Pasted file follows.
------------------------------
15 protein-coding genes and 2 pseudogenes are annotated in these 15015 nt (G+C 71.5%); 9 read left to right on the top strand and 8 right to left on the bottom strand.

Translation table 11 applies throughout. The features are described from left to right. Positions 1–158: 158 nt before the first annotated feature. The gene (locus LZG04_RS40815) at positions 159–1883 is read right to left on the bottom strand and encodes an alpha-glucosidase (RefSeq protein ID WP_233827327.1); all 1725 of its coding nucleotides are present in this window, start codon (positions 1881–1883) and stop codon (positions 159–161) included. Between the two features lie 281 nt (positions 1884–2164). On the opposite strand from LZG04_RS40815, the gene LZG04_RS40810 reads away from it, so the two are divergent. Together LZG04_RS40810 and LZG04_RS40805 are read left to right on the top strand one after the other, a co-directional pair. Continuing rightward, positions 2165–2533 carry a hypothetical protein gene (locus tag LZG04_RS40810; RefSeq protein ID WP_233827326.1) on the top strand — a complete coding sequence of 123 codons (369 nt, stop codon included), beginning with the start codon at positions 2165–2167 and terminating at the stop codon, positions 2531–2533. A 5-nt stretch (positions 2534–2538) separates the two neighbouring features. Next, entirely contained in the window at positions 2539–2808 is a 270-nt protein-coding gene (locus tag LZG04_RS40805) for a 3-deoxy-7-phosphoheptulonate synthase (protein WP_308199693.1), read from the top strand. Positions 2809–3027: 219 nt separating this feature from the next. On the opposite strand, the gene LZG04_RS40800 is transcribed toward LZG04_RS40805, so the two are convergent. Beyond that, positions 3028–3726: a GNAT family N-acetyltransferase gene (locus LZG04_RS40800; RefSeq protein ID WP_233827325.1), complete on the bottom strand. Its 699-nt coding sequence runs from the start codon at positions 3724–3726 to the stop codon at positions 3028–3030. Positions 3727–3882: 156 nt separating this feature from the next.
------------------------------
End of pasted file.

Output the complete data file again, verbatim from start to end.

15 protein-coding genes and 2 pseudogenes are annotated in these 15015 nt (G+C 71.5%); 9 read left to right on the top strand and 8 right to left on the bottom strand.

Translation table 11 applies throughout. The features are described from left to right. Positions 1–158: 158 nt before the first annotated feature. The gene (locus LZG04_RS40815) at positions 159–1883 is read right to left on the bottom strand and encodes an alpha-glucosidase (RefSeq protein ID WP_233827327.1); all 1725 of its coding nucleotides are present in this window, start codon (positions 1881–1883) and stop codon (positions 159–161) included. Between the two features lie 281 nt (positions 1884–2164). On the opposite strand from LZG04_RS40815, the gene LZG04_RS40810 reads away from it, so the two are divergent. Together LZG04_RS40810 and LZG04_RS40805 are read left to right on the top strand one after the other, a co-directional pair. Continuing rightward, positions 2165–2533 carry a hypothetical protein gene (locus tag LZG04_RS40810; RefSeq protein ID WP_233827326.1) on the top strand — a complete coding sequence of 123 codons (369 nt, stop codon included), beginning with the start codon at positions 2165–2167 and terminating at the stop codon, positions 2531–2533. A 5-nt stretch (positions 2534–2538) separates the two neighbouring features. Next, entirely contained in the window at positions 2539–2808 is a 270-nt protein-coding gene (locus tag LZG04_RS40805) for a 3-deoxy-7-phosphoheptulonate synthase (protein WP_308199693.1), read from the top strand. Positions 2809–3027: 219 nt separating this feature from the next. On the opposite strand, the gene LZG04_RS40800 is transcribed toward LZG04_RS40805, so the two are convergent. Beyond that, positions 3028–3726: a GNAT family N-acetyltransferase gene (locus LZG04_RS40800; RefSeq protein ID WP_233827325.1), complete on the bottom strand. Its 699-nt coding sequence runs from the start codon at positions 3724–3726 to the stop codon at positions 3028–3030. Positions 3727–3882: 156 nt separating this feature from the next.